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One Skill Every Student Should Learn This Summer

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computer programming

There is one subject area that is becoming vitally important in our global industry: it ensures the information we want to access arrives quickly, and yet most schools do not require classes in this field. Students gain a solid foundation in nineteenth-century British literature, and yet many remain woefully misinformed about computer programming.

Ask an average student what the differences are between two common programming languages — say, Python and Java — and your efforts may be rewarded with a bewildered “Why are you comparing snakes with coffee beans?”

The Need: Program or Be Programmed

The truth is that in our Digital Age, whoever holds the key to programming ends up building the way the rest of us lives. Computer programming is still regarded as an arcane subject, and it should not be this way. Few skills are more important or open more doors than a solid education in coding. We use computers in our schools, offices, homes, and yet most of us have barely scratched the surface of what technology can accomplish. Today, many of us have not tried to understand the code of the device they use or how it runs: instead, they accept the most basic functions of the diverse technologies they have access to.

Learning programming allows students to comprehend programming logic, structure, and design. It allows them to become an active participant instead of the bystander. A student who takes the time to learn CSS and HTML can code his or her own website. That website can, in turn, serve as a useful tool: perhaps as a gateway to entrepreneurship opportunities or a safe haven to explore and share creativity. The creator decides.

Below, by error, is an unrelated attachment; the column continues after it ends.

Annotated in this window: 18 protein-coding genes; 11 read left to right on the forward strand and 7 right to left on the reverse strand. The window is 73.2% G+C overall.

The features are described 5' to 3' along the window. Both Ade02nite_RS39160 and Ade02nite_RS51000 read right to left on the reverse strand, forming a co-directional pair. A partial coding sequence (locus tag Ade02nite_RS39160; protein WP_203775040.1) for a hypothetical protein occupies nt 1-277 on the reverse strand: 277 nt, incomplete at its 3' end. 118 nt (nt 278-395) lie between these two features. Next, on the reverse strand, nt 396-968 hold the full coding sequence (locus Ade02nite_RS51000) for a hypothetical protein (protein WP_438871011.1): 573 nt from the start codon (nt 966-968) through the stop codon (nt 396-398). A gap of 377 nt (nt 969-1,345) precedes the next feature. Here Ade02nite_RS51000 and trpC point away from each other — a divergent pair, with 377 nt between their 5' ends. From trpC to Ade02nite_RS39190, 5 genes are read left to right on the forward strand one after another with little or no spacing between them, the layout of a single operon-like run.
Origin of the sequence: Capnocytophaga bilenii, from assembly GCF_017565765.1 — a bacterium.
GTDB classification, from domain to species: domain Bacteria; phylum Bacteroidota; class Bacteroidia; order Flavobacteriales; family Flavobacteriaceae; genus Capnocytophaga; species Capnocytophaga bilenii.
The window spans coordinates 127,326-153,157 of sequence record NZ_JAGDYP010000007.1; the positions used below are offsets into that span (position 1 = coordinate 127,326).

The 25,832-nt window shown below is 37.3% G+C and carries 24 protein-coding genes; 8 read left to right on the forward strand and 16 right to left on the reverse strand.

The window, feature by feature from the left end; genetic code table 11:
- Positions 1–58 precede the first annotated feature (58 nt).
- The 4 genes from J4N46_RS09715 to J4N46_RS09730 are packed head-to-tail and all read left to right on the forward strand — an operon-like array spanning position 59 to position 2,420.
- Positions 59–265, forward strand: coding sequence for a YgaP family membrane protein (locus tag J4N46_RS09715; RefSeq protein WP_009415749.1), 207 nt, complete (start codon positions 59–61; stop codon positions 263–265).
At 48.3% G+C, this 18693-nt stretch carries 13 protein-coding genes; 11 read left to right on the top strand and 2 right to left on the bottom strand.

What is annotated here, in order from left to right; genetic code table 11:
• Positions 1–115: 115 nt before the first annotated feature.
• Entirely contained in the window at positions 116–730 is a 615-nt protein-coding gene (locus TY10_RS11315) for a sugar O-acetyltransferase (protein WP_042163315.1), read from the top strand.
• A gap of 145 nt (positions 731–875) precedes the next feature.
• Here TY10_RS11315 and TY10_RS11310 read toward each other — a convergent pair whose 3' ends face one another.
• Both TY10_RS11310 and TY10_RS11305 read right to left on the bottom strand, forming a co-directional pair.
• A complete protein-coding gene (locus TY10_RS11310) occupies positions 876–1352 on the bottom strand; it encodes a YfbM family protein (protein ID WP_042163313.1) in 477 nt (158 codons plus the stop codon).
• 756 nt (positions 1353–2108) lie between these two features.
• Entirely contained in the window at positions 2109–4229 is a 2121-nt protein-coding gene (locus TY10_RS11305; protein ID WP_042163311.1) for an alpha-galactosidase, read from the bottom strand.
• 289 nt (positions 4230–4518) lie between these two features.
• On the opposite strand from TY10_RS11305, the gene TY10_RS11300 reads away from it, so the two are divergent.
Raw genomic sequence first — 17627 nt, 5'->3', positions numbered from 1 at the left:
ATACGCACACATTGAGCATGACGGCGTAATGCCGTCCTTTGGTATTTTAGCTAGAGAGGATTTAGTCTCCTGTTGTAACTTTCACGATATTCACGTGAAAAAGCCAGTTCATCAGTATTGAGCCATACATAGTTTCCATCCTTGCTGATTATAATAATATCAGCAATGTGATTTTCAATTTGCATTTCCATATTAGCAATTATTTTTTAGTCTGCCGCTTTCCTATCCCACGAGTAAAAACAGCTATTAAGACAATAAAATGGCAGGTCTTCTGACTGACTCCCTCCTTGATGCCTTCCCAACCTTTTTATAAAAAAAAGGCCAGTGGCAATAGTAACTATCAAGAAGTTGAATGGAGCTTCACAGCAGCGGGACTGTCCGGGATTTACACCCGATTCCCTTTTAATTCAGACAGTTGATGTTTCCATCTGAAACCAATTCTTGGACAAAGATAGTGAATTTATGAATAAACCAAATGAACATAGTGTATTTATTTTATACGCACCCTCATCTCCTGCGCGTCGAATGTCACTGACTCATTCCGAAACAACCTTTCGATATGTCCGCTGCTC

Programming is important to learn, not only because of the skill set it provides, but also because understanding the fundamentals of coding improves logical thinking. It allows students to explore one of the most basic and universal languages. It helps students gain insight into mining the potential of the numerous smartphones, tablets, and computers that fill their lives.

The Learning Gap: Resources for Learning

Douglas Rushkoff, author of Program or Be Programmed and advocate for programming education, advises students to start learning in small steps. A great resource for beginners is CodeAcademy.com, which provides programming courses in over seven languages — all free of charge. This crowd-sourced education company seeks to provide a fun to use coding course without the hassle.

For students who are under-represented in STEM fields, you’re in luck. Many different institutions offer programs that seek to close the demographic gap. According to Labor Department reports, only one in five of software engineers are women. In response to this, companies and institutions are now launching initiatives that help aid minority groups in learning about tech. Worcester Polytechnic Institute offers a Women in STEM program, while MIT funds the Minority Introduction To Engineering and Science program. In a blog post from Gregg Pollack, CEO of the Code School, Google is now offering to pay for three free months of coding lessons for any women and minorities interested in expanding their skills.

While there is still much to be hoped, the push to be better educated in programming fields is there and thriving. Students, no matter where their academic interests lie, should consider learning coding. It will no doubt come in handy in the future, whether its for building a smartphone app or when it comes time to hand in your resume.

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